It's a shame no mention was made of the "Able Archer 83" NATO exercise (simulating everything leading up to a nuclear strike, and conducted barely a month after) since the Soviets thought it was the real deal.
By Pyrion on 12 Dec 2010
No, the article is correct. The blackout was caused, in large part, due to a race condition bug in GE's XA/21 SCADA system, which has since been corrected. The bug was uncovered after two months of extensive code reviews by GE.
By dvalle686 on 12 Dec 2010
By DeadlyNinja on 12 Dec 2010
Admiral Grace Hopper
The reference to 'one Grace Murray Hopper' implies that Grace Hopper was a nobody. She was, in fact, one of the greatest pioneers of the early days of computing.
Please correct this reference to show the proper respect!
By rreiner on 12 Dec 2010
But if it wasn't for the MS Blaster worm...
The MS based PCs monitoring the grid that were infected with Blaster would have alerted operators to the problem and given them a chance to react.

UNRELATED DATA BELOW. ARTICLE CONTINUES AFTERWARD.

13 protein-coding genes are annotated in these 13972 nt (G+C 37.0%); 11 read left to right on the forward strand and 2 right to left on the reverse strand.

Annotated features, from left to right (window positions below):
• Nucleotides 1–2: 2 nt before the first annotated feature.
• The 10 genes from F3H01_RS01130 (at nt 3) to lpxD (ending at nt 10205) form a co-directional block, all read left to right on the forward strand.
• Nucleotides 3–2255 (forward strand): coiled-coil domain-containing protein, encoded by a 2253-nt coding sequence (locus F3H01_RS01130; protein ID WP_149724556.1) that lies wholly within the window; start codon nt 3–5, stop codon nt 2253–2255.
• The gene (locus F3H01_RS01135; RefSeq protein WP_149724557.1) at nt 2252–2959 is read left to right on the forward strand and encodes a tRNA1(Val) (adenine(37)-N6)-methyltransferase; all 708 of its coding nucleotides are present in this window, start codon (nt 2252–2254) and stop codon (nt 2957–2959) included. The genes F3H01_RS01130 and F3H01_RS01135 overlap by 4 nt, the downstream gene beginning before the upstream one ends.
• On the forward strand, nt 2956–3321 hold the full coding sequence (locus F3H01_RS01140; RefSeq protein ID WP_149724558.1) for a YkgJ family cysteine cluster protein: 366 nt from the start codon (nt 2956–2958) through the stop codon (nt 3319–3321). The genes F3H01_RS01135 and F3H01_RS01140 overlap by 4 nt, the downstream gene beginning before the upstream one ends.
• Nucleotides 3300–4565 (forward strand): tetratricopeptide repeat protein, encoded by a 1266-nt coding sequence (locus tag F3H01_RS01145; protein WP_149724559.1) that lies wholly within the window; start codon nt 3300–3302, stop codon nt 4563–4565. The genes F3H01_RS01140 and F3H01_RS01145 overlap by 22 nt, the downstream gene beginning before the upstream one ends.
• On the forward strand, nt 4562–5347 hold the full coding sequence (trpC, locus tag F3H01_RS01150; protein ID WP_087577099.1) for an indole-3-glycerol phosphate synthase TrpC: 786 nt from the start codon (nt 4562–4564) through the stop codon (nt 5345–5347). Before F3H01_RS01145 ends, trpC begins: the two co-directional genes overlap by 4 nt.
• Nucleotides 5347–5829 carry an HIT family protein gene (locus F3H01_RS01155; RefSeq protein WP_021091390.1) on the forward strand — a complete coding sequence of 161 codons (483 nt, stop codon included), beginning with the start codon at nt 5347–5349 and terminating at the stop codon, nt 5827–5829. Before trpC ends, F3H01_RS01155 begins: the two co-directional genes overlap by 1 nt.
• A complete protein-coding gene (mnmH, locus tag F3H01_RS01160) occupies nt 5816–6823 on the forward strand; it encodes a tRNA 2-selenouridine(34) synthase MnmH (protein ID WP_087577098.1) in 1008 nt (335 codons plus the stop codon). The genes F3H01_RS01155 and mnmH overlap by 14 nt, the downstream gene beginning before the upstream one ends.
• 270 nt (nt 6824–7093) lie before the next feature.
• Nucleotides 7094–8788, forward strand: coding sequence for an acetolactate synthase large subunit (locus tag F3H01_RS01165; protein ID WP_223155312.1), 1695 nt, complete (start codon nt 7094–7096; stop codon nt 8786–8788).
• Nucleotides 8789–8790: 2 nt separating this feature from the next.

By MashedPotatoes on 13 Dec 2010
Cost of 1990 AT&T network outage
AT&T $60 mil lost revenue (alleged) This is perhaps an arguable figure, but we'll accept it.
What was unacceptable and likely cost much more over time was the expense of a nationwide witchhunt, involving 2 USG agencies and prosecutors all over the country, to blame innocent hackers and BBS sysops for AT&T's cock-up.
AT&T even summarily shut down killer.dallas.tx.us, an AT&T 3b2 based Unix BBS one of it's employees had set up on an unused system
in the Dallas Trade Mart. The sysop had made the mistake of passing along to corporate security a copy of the notorious E911 documents which had showed up on the system.
Just goes to show you no good deed goes unpunished when it comes to suits. Bonus points if you remember the sysop's name.
By jbdigriz on 13 Dec 2010
Re: Admiral Grace Hopper
I read the article differently it seems, since it implied Grace Hopper was so famous that she needed no further introduction. Which sounds right to me.